Q1 2019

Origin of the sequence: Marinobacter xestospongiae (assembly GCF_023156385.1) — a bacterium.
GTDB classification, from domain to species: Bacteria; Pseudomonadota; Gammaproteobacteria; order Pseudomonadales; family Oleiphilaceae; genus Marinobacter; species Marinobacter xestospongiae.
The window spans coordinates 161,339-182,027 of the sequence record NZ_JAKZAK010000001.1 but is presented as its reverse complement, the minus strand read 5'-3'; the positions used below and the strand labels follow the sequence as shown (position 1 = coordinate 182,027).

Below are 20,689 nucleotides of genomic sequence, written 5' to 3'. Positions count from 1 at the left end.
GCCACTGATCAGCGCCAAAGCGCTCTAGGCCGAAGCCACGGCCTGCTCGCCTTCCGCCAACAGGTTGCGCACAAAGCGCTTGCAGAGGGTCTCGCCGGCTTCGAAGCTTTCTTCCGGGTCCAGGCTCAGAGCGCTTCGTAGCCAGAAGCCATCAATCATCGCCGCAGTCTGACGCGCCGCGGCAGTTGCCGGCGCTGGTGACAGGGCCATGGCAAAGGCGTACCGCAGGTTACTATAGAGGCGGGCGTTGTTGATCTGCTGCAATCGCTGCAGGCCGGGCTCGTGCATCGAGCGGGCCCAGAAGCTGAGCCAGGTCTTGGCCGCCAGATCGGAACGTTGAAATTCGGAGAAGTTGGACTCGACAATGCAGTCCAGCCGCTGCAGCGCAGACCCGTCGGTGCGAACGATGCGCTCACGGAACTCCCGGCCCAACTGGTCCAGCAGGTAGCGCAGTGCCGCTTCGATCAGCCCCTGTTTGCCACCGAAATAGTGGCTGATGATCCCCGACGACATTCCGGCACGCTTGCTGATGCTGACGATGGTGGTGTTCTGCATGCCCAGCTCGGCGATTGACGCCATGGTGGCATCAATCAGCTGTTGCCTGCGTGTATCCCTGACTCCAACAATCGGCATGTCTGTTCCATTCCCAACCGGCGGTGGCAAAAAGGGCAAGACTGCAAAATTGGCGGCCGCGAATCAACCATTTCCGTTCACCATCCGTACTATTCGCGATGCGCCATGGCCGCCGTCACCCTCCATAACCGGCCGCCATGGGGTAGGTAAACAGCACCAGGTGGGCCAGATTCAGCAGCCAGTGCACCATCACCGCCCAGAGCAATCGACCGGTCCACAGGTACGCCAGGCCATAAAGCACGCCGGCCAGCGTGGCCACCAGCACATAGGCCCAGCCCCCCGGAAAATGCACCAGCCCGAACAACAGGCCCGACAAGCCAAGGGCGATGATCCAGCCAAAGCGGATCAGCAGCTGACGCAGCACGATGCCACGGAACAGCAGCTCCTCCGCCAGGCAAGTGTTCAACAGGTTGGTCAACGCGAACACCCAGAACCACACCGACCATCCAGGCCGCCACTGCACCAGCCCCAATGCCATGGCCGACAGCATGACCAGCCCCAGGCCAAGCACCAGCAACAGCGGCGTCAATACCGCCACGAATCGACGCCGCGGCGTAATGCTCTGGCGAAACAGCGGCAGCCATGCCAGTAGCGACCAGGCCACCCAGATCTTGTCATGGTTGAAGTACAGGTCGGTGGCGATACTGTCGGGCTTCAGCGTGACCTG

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57 Q1 2019 / CINEMONTAGE 57 Q1 2019 / CINEMONTAGE TECH TIPS by Joseph Herman M otion capture, or MoCap, is the technique of capturing a human actor's physical performance and applying the captured data to a 3D computer- generated character so that it moves in the same convincing, life-like manner. Unlike time-consuming 3D computer animation, in which an animator must manually manipulate the poses of a digital character's skeletal rig (its underlying virtual armature), motion capture allows you to capture the movement of a character in real time. Computer animation, unlike motion capture, can take days or even weeks to accomplish. So if motion capture is so fast, why not use it all the time? Why bother animating digital characters by hand at all? The answer to those questions lies in the kind of work you are doing. If you are looking for stylized, exaggerated or cartoonish motion for your characters — the kind of motion you would expect to see in a Looney Tunes animation — you'll get the best results by manually animating them. Just be prepared to spend lots of time doing so. That is what the art of animation is all about. However, if you want truly life-like movement, or want to integrate 3D characters into live-action shots alongside human actors (think motion pictures like 2009's Avatar or 2001's Planet of the Apes), then motion capture is your best bet. James Cameron was, in fact, an early pioneer of using motion capture in feature films when he used it as early as Titanic (1997). Today, it's used extensively in the motion picture industry for visual effects. One problem with traditional motion capture, however, is the fact that motion capture systems are often expensive and involved. Most of the time, they require actors to wear complex sensor-laden suits. LET'S GO MARKERLESS Several years ago, a company called iPi Soft, based in Moscow, developed a motion capture system that was totally markerless. In other words, to the great interest of many who work in animation and visual effects, it was offering a new technology that didn't require an actor to wear any suit at all — or even special clothing for that matter. Instead, the system analyzed the motion of the body and automatically extracted the MoCap data from the motion. It also had an option to work with depth sensors like the Motion Capture for the Masses iPi Soft Does Away with the MoCap Suit Figure 1: iPi Soft Motion Capture is a markerless motion capture system that allows you to capture human performances and apply them to 3D digital characters.

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